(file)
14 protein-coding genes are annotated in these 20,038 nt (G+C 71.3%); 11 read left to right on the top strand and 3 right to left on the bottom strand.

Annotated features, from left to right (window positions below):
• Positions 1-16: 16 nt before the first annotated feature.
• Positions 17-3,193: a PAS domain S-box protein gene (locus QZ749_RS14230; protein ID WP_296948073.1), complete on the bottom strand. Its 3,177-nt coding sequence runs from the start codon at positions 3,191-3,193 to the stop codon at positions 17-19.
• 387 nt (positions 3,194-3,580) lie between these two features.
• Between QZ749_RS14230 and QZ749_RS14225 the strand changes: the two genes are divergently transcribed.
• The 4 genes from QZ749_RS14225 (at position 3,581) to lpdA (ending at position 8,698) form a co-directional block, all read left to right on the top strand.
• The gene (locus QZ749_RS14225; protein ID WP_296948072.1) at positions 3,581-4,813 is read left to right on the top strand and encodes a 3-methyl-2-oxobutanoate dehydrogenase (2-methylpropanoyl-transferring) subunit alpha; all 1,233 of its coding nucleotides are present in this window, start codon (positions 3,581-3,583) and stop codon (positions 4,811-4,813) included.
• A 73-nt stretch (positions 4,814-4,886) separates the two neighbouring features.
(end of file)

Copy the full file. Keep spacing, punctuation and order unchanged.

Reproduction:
14 protein-coding genes are annotated in these 20,038 nt (G+C 71.3%); 11 read left to right on the top strand and 3 right to left on the bottom strand.

Annotated features, from left to right (window positions below):
• Positions 1-16: 16 nt before the first annotated feature.
• Positions 17-3,193: a PAS domain S-box protein gene (locus QZ749_RS14230; protein ID WP_296948073.1), complete on the bottom strand. Its 3,177-nt coding sequence runs from the start codon at positions 3,191-3,193 to the stop codon at positions 17-19.
• 387 nt (positions 3,194-3,580) lie between these two features.
• Between QZ749_RS14230 and QZ749_RS14225 the strand changes: the two genes are divergently transcribed.
• The 4 genes from QZ749_RS14225 (at position 3,581) to lpdA (ending at position 8,698) form a co-directional block, all read left to right on the top strand.
• The gene (locus QZ749_RS14225; protein ID WP_296948072.1) at positions 3,581-4,813 is read left to right on the top strand and encodes a 3-methyl-2-oxobutanoate dehydrogenase (2-methylpropanoyl-transferring) subunit alpha; all 1,233 of its coding nucleotides are present in this window, start codon (positions 3,581-3,583) and stop codon (positions 4,811-4,813) included.
• A 73-nt stretch (positions 4,814-4,886) separates the two neighbouring features.